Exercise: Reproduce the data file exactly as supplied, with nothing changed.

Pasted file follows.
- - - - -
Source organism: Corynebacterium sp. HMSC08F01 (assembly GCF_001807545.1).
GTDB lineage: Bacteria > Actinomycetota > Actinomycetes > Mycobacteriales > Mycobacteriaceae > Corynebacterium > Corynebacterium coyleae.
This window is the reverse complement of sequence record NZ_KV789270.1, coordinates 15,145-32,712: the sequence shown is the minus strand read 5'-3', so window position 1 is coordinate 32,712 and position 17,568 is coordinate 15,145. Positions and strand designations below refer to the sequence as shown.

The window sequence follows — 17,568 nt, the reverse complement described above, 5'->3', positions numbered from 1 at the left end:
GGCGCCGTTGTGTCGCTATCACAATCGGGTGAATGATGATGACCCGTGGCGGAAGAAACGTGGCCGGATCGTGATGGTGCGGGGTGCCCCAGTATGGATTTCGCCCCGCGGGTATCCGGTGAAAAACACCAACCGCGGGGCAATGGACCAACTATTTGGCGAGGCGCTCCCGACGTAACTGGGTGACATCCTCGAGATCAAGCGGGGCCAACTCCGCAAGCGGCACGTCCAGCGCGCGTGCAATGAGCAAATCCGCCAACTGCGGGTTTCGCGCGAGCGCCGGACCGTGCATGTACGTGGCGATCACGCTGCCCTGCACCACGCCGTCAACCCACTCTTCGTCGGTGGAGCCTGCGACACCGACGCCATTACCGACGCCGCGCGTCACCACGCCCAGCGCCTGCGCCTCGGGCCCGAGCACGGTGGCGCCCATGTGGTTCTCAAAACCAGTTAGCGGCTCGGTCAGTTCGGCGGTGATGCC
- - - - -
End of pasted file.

Source organism: Corynebacterium sp. HMSC08F01 (assembly GCF_001807545.1).
GTDB lineage: Bacteria > Actinomycetota > Actinomycetes > Mycobacteriales > Mycobacteriaceae > Corynebacterium > Corynebacterium coyleae.
This window is the reverse complement of sequence record NZ_KV789270.1, coordinates 15,145-32,712: the sequence shown is the minus strand read 5'-3', so window position 1 is coordinate 32,712 and position 17,568 is coordinate 15,145. Positions and strand designations below refer to the sequence as shown.

The window sequence follows — 17,568 nt, the reverse complement described above, 5'->3', positions numbered from 1 at the left end:
GGCGCCGTTGTGTCGCTATCACAATCGGGTGAATGATGATGACCCGTGGCGGAAGAAACGTGGCCGGATCGTGATGGTGCGGGGTGCCCCAGTATGGATTTCGCCCCGCGGGTATCCGGTGAAAAACACCAACCGCGGGGCAATGGACCAACTATTTGGCGAGGCGCTCCCGACGTAACTGGGTGACATCCTCGAGATCAAGCGGGGCCAACTCCGCAAGCGGCACGTCCAGCGCGCGTGCAATGAGCAAATCCGCCAACTGCGGGTTTCGCGCGAGCGCCGGACCGTGCATGTACGTGGCGATCACGCTGCCCTGCACCACGCCGTCAACCCACTCTTCGTCGGTGGAGCCTGCGACACCGACGCCATTACCGACGCCGCGCGTCACCACGCCCAGCGCCTGCGCCTCGGGCCCGAGCACGGTGGCGCCCATGTGGTTCTCAAAACCAGTTAGCGGCTCGGTCAGTTCGGCGGTGATGCC